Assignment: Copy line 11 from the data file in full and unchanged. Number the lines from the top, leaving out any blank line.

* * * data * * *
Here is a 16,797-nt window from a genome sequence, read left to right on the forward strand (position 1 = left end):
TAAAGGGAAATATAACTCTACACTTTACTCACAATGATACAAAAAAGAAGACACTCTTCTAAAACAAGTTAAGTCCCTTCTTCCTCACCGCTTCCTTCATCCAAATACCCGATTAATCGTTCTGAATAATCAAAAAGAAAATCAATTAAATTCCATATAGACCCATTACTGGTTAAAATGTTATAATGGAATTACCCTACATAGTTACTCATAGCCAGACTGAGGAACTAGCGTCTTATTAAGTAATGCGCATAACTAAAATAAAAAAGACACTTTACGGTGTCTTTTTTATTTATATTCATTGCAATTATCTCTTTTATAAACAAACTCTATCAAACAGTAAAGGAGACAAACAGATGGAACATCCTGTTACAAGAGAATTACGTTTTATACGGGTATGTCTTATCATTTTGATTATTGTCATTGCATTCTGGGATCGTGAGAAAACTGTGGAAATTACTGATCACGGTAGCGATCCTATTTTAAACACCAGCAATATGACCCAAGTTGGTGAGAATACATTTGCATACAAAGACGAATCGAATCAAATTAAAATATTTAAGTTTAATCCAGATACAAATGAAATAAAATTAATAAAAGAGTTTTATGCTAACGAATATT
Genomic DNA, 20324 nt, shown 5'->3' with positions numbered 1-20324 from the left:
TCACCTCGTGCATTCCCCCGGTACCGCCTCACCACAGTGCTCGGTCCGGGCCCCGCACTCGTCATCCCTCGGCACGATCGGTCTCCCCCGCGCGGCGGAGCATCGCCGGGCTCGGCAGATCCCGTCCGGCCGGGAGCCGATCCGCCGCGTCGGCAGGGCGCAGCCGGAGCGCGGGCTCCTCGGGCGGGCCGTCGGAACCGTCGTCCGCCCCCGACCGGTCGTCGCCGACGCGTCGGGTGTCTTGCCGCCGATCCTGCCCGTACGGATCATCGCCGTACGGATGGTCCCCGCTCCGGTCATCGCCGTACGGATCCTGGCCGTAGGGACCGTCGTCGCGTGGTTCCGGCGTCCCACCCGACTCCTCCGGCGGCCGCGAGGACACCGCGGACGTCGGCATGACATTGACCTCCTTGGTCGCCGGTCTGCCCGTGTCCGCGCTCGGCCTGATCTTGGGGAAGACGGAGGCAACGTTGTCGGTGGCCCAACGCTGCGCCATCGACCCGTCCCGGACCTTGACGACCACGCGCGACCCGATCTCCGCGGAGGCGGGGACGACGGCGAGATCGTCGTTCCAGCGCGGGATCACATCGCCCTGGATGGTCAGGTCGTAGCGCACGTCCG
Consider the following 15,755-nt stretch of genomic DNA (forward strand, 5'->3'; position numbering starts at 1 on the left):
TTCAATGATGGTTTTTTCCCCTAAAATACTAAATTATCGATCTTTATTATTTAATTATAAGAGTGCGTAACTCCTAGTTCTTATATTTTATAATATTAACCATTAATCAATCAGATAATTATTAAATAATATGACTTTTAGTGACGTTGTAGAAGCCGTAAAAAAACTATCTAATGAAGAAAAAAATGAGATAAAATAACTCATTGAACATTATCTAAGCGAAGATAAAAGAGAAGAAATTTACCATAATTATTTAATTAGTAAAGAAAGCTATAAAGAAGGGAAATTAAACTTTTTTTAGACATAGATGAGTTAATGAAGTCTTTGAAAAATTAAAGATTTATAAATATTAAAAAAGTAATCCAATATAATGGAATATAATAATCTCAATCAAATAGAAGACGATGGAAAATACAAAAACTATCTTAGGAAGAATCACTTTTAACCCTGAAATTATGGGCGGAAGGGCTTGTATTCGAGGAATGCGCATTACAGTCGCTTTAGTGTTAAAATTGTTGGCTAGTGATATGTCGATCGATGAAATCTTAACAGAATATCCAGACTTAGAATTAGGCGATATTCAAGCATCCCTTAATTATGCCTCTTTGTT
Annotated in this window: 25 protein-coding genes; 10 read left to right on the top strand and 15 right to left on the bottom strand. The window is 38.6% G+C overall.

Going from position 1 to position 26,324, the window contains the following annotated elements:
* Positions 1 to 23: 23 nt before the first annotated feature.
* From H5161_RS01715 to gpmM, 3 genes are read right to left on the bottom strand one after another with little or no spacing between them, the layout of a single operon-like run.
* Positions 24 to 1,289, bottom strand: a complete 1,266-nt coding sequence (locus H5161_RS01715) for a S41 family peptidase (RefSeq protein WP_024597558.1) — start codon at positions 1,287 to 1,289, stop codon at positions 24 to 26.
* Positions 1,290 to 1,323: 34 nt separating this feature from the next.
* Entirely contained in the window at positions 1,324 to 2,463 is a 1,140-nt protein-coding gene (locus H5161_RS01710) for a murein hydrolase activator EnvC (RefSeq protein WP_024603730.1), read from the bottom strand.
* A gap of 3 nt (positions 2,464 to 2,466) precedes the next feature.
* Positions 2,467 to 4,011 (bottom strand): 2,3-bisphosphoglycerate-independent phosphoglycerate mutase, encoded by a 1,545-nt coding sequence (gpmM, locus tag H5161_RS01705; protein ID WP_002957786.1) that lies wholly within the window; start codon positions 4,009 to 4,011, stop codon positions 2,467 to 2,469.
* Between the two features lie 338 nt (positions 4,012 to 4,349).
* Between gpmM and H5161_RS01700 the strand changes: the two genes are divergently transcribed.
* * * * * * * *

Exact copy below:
* Positions 24 to 1,289, bottom strand: a complete 1,266-nt coding sequence (locus H5161_RS01715) for a S41 family peptidase (RefSeq protein WP_024597558.1) — start codon at positions 1,287 to 1,289, stop codon at positions 24 to 26.